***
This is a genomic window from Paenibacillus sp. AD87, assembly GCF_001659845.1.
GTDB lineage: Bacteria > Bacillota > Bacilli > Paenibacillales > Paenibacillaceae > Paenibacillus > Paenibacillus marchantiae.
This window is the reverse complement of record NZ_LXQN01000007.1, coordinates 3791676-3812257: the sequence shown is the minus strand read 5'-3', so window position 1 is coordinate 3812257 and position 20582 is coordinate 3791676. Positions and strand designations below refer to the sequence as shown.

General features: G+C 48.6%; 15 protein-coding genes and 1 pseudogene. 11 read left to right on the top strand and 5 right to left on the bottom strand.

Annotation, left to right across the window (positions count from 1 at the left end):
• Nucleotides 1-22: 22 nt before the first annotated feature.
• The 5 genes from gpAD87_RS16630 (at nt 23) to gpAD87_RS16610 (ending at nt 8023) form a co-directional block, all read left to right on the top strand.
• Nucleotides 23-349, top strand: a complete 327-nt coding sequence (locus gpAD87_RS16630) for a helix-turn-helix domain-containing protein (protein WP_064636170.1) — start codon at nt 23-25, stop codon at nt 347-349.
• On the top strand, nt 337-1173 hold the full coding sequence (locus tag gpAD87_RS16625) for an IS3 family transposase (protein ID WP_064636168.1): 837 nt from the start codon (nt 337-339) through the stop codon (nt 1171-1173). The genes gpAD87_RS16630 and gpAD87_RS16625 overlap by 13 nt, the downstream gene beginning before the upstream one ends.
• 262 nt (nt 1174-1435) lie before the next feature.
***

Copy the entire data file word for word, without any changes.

This is a genomic window from Paenibacillus sp. AD87, assembly GCF_001659845.1.
GTDB lineage: Bacteria > Bacillota > Bacilli > Paenibacillales > Paenibacillaceae > Paenibacillus > Paenibacillus marchantiae.
This window is the reverse complement of record NZ_LXQN01000007.1, coordinates 3791676-3812257: the sequence shown is the minus strand read 5'-3', so window position 1 is coordinate 3812257 and position 20582 is coordinate 3791676. Positions and strand designations below refer to the sequence as shown.

General features: G+C 48.6%; 15 protein-coding genes and 1 pseudogene. 11 read left to right on the top strand and 5 right to left on the bottom strand.

Annotation, left to right across the window (positions count from 1 at the left end):
• Nucleotides 1-22: 22 nt before the first annotated feature.
• The 5 genes from gpAD87_RS16630 (at nt 23) to gpAD87_RS16610 (ending at nt 8023) form a co-directional block, all read left to right on the top strand.
• Nucleotides 23-349, top strand: a complete 327-nt coding sequence (locus gpAD87_RS16630) for a helix-turn-helix domain-containing protein (protein WP_064636170.1) — start codon at nt 23-25, stop codon at nt 347-349.
• On the top strand, nt 337-1173 hold the full coding sequence (locus tag gpAD87_RS16625) for an IS3 family transposase (protein ID WP_064636168.1): 837 nt from the start codon (nt 337-339) through the stop codon (nt 1171-1173). The genes gpAD87_RS16630 and gpAD87_RS16625 overlap by 13 nt, the downstream gene beginning before the upstream one ends.
• 262 nt (nt 1174-1435) lie before the next feature.